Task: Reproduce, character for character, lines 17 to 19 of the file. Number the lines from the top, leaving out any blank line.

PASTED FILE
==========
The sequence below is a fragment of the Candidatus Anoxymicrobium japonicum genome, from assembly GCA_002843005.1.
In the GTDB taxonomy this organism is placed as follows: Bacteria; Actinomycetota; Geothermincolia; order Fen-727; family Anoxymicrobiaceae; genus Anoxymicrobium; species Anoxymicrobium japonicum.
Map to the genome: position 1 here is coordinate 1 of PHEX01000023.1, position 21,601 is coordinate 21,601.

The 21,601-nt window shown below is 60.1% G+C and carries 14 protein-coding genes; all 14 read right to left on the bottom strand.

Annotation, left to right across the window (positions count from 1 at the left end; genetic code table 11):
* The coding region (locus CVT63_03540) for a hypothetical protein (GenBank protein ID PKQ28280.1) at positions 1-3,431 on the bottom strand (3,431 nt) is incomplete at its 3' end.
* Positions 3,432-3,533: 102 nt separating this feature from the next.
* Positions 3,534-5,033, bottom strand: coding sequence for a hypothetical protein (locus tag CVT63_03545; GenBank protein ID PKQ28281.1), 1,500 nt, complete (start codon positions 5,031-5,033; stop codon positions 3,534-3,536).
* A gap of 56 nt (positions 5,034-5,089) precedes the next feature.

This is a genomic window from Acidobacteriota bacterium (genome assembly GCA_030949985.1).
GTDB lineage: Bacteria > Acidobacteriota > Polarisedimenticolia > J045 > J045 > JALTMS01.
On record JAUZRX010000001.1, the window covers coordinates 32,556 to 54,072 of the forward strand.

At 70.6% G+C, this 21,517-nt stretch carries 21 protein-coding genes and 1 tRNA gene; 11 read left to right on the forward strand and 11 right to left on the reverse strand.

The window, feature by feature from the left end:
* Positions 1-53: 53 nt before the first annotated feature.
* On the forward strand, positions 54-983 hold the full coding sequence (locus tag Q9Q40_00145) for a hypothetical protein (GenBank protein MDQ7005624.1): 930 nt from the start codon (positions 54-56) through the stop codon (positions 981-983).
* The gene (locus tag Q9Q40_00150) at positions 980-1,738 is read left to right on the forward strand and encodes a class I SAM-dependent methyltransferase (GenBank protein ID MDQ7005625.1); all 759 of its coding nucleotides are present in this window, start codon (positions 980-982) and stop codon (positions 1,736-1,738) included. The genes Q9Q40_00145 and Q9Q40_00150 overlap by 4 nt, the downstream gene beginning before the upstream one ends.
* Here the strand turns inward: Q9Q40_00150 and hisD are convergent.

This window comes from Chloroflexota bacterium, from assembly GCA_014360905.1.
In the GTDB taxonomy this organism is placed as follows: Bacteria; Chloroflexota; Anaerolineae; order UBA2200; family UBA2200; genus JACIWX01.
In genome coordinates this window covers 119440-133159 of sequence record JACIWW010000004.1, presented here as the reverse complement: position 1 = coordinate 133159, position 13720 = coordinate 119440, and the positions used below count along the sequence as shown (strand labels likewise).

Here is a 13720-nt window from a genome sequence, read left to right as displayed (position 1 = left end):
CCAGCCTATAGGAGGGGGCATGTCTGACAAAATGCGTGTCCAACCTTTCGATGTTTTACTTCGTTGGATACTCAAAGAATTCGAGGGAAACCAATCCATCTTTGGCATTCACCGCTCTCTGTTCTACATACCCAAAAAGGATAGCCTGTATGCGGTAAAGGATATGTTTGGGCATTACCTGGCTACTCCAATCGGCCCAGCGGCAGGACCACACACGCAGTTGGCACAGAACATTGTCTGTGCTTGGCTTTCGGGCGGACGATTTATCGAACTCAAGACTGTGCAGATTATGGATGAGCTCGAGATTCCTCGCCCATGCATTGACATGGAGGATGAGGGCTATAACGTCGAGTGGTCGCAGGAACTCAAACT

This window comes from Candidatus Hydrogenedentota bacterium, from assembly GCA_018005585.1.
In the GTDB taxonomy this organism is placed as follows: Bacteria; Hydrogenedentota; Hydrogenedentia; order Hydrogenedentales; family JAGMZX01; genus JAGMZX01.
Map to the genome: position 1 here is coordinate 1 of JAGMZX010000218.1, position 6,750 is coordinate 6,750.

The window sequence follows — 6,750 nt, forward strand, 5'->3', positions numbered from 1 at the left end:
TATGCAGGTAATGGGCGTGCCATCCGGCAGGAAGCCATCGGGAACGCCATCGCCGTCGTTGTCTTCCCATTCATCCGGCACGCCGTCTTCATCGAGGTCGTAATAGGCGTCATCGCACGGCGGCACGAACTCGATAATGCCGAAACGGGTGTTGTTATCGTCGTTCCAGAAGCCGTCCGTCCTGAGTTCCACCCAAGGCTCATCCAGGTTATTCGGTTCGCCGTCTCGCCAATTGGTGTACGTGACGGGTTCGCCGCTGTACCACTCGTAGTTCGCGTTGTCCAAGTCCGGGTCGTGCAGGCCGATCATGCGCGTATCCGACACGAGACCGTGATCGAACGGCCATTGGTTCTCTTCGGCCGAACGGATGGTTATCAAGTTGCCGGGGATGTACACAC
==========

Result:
* The gene (locus tag Q9Q40_00150) at positions 980-1,738 is read left to right on the forward strand and encodes a class I SAM-dependent methyltransferase (GenBank protein ID MDQ7005625.1); all 759 of its coding nucleotides are present in this window, start codon (positions 980-982) and stop codon (positions 1,736-1,738) included. The genes Q9Q40_00145 and Q9Q40_00150 overlap by 4 nt, the downstream gene beginning before the upstream one ends.
* Here the strand turns inward: Q9Q40_00150 and hisD are convergent.

This window comes from Chloroflexota bacterium, from assembly GCA_014360905.1.